Break the story on 9/10, so you, humble viewer, make this connection during the next 24 hour news cycle: Just as the terrorists sought to destroy America by flying into the World Trade Center on 9/11, so too are the employees of ACORN at this very moment seeking to destroy America by supporting, in Giles’ words, “the government . . . whoring out the American people.”
Terrorists without, a cancer within.
September 11, 2009.
Not too surprisingly, Fox’s pavlovian dog, Glenn Beck, was frothing at the mouth as soon as the scandal bell rang. But the real scandal for Beck was not what the videos exposed; no, the real scandal was that Fox stood alone among the media outlets in its willingness to cover the story.
Where was the coverage?
Where was the outrage?
Fox couldn’t stop referencing the story in its typical Tourette’s like way. Why wasn’t any one else in the Main Stream Media following along?
Glenn Beck tallies mentions of the ACORN story as of September 11, 2009
With the Main Stream Media looking the other way, things really begin to pick up steam.
As this timeline shows, O’Keefe and Brietbart kept the videos in the news for two months, but this was really overkill. They’d already dealt ACORN its fatal blow with the first set of their videos.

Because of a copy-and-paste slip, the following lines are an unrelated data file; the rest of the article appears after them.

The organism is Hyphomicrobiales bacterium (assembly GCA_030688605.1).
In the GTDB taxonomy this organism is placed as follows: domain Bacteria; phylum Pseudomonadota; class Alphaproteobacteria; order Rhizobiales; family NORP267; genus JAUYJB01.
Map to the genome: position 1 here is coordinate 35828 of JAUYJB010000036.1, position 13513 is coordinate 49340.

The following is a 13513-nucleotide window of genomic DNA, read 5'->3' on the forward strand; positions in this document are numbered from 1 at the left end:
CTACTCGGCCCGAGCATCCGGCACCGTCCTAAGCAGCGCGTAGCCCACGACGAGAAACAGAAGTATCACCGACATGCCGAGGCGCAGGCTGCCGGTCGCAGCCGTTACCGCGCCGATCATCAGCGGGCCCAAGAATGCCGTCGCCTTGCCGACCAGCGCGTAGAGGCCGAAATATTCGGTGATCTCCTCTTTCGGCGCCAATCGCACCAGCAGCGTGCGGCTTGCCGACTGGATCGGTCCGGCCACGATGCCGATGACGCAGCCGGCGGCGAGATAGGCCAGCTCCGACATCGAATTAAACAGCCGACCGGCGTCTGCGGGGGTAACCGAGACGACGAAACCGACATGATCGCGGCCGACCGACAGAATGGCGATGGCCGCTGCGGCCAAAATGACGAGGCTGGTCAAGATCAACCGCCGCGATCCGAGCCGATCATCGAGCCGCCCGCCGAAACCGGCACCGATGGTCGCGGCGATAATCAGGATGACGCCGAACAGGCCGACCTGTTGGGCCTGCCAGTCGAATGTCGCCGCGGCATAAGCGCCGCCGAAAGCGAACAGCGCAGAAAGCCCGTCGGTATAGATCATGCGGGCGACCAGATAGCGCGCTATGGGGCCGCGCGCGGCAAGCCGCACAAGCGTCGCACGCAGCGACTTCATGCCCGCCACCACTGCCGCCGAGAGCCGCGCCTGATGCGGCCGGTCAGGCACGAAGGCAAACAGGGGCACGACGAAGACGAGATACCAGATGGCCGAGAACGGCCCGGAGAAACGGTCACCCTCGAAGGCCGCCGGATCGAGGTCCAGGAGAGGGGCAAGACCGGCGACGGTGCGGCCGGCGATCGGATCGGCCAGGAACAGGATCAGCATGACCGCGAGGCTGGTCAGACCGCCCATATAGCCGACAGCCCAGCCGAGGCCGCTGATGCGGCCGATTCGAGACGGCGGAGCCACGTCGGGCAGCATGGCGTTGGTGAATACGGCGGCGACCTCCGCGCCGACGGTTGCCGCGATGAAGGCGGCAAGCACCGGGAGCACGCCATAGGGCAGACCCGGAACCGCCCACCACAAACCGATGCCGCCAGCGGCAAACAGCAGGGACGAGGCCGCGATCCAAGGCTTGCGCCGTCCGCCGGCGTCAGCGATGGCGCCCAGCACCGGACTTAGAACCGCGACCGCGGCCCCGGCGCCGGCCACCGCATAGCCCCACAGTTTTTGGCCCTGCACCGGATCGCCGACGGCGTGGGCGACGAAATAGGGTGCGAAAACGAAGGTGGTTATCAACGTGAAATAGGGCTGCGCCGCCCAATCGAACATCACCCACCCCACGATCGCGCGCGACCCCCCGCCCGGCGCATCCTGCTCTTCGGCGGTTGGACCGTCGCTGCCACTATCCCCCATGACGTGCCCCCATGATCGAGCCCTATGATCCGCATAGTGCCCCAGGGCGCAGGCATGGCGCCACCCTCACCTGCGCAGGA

In an extraordinary move, on September 14th, just three days after the first videos were posted, the Senate voted on an amendment to the HUD and Transportation appropriations bill preventing ACORN from receiving further funding. The Senate Republicans already had ACORN in its sites for promoting voter fraud (I’ll discuss this part of the backstory in a future post); the O’Keefe videos tipped the balance and made it impossible for senators who had supported the group in the past to insist upon due diligence, due process, to argue for the necessity of slowing the rush to judgment. After all, weren’t the videos themselves irrefutable evidence that ACORN actively supported child prostitution, sex slavery, sex trafficking, and, well, tax evasion (in a non-Tea Party approved way)?
As Senator Mike Johanns of Nebraska put it in his statement advancing his amendment, with ACORN already under a cloud of suspicion for its voter registration practices,